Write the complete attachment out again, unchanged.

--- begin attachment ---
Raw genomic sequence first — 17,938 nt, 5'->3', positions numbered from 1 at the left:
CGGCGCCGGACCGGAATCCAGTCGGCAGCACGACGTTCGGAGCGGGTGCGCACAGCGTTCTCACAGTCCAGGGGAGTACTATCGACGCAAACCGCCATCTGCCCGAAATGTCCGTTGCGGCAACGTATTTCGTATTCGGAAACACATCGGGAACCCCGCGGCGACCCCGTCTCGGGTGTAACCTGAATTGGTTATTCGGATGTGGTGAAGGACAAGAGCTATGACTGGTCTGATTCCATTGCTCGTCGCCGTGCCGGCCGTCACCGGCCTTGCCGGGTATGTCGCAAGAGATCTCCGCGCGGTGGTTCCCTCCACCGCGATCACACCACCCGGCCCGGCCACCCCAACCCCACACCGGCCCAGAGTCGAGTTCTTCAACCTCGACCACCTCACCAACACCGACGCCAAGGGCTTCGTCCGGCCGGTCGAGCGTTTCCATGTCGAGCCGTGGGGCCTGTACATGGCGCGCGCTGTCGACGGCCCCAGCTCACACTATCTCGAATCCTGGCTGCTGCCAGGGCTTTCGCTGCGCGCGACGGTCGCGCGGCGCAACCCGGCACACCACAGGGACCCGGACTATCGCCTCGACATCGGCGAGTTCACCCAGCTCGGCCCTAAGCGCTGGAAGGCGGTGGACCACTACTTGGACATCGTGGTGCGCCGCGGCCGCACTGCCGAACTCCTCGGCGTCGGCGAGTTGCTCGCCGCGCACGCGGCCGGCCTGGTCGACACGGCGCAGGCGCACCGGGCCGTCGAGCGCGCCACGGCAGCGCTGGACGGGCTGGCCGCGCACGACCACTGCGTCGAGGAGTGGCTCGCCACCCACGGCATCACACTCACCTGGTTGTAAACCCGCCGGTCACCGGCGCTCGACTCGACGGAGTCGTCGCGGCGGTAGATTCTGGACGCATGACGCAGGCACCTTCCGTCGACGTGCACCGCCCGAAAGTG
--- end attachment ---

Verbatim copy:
Raw genomic sequence first — 17,938 nt, 5'->3', positions numbered from 1 at the left:
CGGCGCCGGACCGGAATCCAGTCGGCAGCACGACGTTCGGAGCGGGTGCGCACAGCGTTCTCACAGTCCAGGGGAGTACTATCGACGCAAACCGCCATCTGCCCGAAATGTCCGTTGCGGCAACGTATTTCGTATTCGGAAACACATCGGGAACCCCGCGGCGACCCCGTCTCGGGTGTAACCTGAATTGGTTATTCGGATGTGGTGAAGGACAAGAGCTATGACTGGTCTGATTCCATTGCTCGTCGCCGTGCCGGCCGTCACCGGCCTTGCCGGGTATGTCGCAAGAGATCTCCGCGCGGTGGTTCCCTCCACCGCGATCACACCACCCGGCCCGGCCACCCCAACCCCACACCGGCCCAGAGTCGAGTTCTTCAACCTCGACCACCTCACCAACACCGACGCCAAGGGCTTCGTCCGGCCGGTCGAGCGTTTCCATGTCGAGCCGTGGGGCCTGTACATGGCGCGCGCTGTCGACGGCCCCAGCTCACACTATCTCGAATCCTGGCTGCTGCCAGGGCTTTCGCTGCGCGCGACGGTCGCGCGGCGCAACCCGGCACACCACAGGGACCCGGACTATCGCCTCGACATCGGCGAGTTCACCCAGCTCGGCCCTAAGCGCTGGAAGGCGGTGGACCACTACTTGGACATCGTGGTGCGCCGCGGCCGCACTGCCGAACTCCTCGGCGTCGGCGAGTTGCTCGCCGCGCACGCGGCCGGCCTGGTCGACACGGCGCAGGCGCACCGGGCCGTCGAGCGCGCCACGGCAGCGCTGGACGGGCTGGCCGCGCACGACCACTGCGTCGAGGAGTGGCTCGCCACCCACGGCATCACACTCACCTGGTTGTAAACCCGCCGGTCACCGGCGCTCGACTCGACGGAGTCGTCGCGGCGGTAGATTCTGGACGCATGACGCAGGCACCTTCCGTCGACGTGCACCGCCCGAAAGTG